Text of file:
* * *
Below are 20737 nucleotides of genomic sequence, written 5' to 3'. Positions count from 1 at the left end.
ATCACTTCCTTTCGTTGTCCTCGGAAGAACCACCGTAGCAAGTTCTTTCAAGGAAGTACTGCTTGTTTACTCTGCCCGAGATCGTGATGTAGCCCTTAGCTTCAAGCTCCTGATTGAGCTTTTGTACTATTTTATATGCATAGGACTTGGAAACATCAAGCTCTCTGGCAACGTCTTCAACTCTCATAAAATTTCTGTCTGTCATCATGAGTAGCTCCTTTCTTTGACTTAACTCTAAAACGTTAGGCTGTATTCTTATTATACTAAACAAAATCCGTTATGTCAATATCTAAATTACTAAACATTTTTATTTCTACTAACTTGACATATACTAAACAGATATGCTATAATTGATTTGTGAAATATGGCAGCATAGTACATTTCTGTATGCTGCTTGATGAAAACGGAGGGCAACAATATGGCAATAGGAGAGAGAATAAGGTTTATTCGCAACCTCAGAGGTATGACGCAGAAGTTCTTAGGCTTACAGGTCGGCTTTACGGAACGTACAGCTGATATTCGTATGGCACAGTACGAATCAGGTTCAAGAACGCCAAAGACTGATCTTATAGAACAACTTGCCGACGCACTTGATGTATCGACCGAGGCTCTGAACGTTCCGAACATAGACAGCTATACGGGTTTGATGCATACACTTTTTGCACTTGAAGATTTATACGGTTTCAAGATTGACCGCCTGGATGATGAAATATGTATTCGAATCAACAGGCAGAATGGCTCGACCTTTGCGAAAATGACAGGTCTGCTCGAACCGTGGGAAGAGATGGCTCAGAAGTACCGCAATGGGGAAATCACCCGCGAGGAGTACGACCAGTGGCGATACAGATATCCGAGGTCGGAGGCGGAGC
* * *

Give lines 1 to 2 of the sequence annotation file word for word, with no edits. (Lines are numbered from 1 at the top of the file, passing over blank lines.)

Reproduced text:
Below are 20737 nucleotides of genomic sequence, written 5' to 3'. Positions count from 1 at the left end.
ATCACTTCCTTTCGTTGTCCTCGGAAGAACCACCGTAGCAAGTTCTTTCAAGGAAGTACTGCTTGTTTACTCTGCCCGAGATCGTGATGTAGCCCTTAGCTTCAAGCTCCTGATTGAGCTTTTGTACTATTTTATATGCATAGGACTTGGAAACATCAAGCTCTCTGGCAACGTCTTCAACTCTCATAAAATTTCTGTCTGTCATCATGAGTAGCTCCTTTCTTTGACTTAACTCTAAAACGTTAGGCTGTATTCTTATTATACTAAACAAAATCCGTTATGTCAATATCTAAATTACTAAACATTTTTATTTCTACTAACTTGACATATACTAAACAGATATGCTATAATTGATTTGTGAAATATGGCAGCATAGTACATTTCTGTATGCTGCTTGATGAAAACGGAGGGCAACAATATGGCAATAGGAGAGAGAATAAGGTTTATTCGCAACCTCAGAGGTATGACGCAGAAGTTCTTAGGCTTACAGGTCGGCTTTACGGAACGTACAGCTGATATTCGTATGGCACAGTACGAATCAGGTTCAAGAACGCCAAAGACTGATCTTATAGAACAACTTGCCGACGCACTTGATGTATCGACCGAGGCTCTGAACGTTCCGAACATAGACAGCTATACGGGTTTGATGCATACACTTTTTGCACTTGAAGATTTATACGGTTTCAAGATTGACCGCCTGGATGATGAAATATGTATTCGAATCAACAGGCAGAATGGCTCGACCTTTGCGAAAATGACAGGTCTGCTCGAACCGTGGGAAGAGATGGCTCAGAAGTACCGCAATGGGGAAATCACCCGCGAGGAGTACGACCAGTGGCGATACAGATATCCGAGGTCGGAGGCGGAGC